I'm going to egregiously cherry pick a date: March 9,2009. This was the market bottom of the Financial Crisis. Here's how the same large banks have done since:
JPM Total Return Level data by YCharts
JPMorgan was still the best-performer with Bank of America a distant second (and the only other market-beater). But the key takeaway: Even down significantly from recent highs, every one has produced 10.8% or higher annualized total returns since then. That's exceptional, and better than the S&P 500's historical average returns. Even the worst performer, U.S. Bancorp, has earned more than four-fold returns.
The point: In March 2009 there were a lot of reasons to avoid bank stocks. A lot more than there are today, truth be told. But taking on the risk that things could get worse (which they did for BofA at least) before they got better can result in enormous gains, when Mr. Market is compensating you for that risk.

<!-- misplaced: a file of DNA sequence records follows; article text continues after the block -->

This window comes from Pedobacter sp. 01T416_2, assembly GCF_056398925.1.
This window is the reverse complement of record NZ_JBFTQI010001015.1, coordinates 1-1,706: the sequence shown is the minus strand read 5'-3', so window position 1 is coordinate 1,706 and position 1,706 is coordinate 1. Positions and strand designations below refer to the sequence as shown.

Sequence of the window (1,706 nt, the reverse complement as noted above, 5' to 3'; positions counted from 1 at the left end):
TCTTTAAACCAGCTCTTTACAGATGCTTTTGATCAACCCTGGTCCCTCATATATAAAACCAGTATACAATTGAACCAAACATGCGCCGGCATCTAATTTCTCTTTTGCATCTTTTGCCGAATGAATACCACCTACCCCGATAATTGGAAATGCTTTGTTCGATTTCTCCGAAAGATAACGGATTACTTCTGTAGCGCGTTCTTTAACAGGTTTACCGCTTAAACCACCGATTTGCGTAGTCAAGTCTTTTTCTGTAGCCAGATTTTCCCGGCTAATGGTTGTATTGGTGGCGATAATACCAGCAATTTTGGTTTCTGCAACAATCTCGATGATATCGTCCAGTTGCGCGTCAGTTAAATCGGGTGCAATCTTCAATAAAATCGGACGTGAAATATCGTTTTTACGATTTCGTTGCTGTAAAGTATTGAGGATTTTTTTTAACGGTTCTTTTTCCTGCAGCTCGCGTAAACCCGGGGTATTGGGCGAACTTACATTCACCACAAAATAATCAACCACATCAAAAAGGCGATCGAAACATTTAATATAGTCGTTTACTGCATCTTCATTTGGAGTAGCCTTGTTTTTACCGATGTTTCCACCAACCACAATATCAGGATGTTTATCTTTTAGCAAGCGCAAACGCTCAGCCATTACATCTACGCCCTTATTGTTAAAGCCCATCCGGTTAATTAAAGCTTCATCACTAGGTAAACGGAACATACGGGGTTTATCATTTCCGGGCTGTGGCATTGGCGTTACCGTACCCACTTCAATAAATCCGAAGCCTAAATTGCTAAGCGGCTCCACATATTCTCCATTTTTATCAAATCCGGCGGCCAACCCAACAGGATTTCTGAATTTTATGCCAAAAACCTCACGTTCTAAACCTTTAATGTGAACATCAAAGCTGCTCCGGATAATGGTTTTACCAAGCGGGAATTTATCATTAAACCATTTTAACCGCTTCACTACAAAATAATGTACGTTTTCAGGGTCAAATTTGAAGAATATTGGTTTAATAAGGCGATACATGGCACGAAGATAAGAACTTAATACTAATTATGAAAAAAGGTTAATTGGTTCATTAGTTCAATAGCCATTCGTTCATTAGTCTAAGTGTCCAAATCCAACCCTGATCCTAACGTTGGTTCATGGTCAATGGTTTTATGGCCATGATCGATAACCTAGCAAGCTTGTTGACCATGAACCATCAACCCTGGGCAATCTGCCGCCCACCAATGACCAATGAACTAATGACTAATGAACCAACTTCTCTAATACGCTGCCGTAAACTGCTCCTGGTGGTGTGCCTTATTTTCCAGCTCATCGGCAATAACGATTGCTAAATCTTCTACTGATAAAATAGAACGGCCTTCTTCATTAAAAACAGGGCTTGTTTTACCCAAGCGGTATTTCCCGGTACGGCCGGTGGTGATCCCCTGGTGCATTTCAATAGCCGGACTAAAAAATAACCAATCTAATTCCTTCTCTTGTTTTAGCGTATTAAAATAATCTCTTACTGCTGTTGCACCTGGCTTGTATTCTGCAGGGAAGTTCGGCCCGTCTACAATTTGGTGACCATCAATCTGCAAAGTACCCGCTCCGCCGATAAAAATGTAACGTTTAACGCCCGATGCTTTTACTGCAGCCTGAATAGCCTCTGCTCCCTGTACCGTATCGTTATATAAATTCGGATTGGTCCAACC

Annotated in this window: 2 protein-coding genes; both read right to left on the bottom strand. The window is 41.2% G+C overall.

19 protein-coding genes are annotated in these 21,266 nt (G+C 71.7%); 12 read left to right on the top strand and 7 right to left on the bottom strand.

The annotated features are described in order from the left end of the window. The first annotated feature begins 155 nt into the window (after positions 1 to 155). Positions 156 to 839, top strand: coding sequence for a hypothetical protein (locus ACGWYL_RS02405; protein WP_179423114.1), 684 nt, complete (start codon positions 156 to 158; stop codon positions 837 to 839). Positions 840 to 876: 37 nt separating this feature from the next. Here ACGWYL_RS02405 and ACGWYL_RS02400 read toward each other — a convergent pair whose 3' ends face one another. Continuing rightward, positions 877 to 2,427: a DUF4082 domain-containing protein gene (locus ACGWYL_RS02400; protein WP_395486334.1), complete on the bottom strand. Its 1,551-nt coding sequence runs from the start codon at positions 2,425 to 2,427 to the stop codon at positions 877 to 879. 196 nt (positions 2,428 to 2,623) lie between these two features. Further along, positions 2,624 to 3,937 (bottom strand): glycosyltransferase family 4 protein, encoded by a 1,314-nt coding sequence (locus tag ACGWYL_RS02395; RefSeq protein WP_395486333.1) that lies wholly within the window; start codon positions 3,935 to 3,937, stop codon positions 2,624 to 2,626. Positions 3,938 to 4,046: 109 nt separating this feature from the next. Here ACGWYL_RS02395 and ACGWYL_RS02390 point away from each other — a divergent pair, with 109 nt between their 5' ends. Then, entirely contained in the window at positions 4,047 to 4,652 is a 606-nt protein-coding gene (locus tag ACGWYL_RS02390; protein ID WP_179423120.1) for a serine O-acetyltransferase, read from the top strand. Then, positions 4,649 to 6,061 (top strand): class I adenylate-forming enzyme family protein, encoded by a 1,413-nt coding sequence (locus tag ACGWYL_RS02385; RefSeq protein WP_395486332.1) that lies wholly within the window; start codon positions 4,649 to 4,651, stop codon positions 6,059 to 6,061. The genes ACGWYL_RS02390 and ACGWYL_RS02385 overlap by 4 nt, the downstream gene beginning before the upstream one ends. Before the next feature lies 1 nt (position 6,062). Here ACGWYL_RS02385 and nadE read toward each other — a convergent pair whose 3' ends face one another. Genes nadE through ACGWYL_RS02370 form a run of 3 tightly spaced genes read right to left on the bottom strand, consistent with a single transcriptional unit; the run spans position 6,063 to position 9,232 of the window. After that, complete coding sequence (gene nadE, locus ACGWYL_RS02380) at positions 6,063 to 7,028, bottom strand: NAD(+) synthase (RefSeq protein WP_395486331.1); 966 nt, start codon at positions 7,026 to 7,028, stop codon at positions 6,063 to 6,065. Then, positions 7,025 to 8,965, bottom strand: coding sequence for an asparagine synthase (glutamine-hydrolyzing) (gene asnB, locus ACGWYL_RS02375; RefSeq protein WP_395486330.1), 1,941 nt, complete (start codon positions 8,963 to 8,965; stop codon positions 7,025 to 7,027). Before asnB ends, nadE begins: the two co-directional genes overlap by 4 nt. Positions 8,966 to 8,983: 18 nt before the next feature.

Why I'm buying bank stocks now, and three favorites
We are in some sort of a banking crisis. We may or may not see more midsize or small U.S. banks fail in 2023. Think about it this way; I have a mortgage with a 2.75% interest rate, and a high-yield savings account earning 3.75%. A bank can't survive paying $3.75 for money it's selling for $2.75.
Combine this challenge with rising worries that the commercial real estate market is about to implode, and there are plenty of fears that things could go from bad to worse for banks. Things may not be as scary as they were in 2009, but it's not great. And the market has discounted many bank stocks more than enough to compensate for those risks.
Here are three I like a lot right now.
Bank of America
At recent prices, shares trade for about 89% of book value; a 1.1X-1.3X book value premium is fair value in my book, considering its diversified mix of loans and the lowest-cost deposit base in banking. Brian Moynihan became CEO in 2010, and it took a few years to turn things around. Since 2012, BofA shareholders have enjoyed six-fold returns, and it's become one of the best-run banks in the world. Trading at a discount to fair value makes it an easy decision to buy.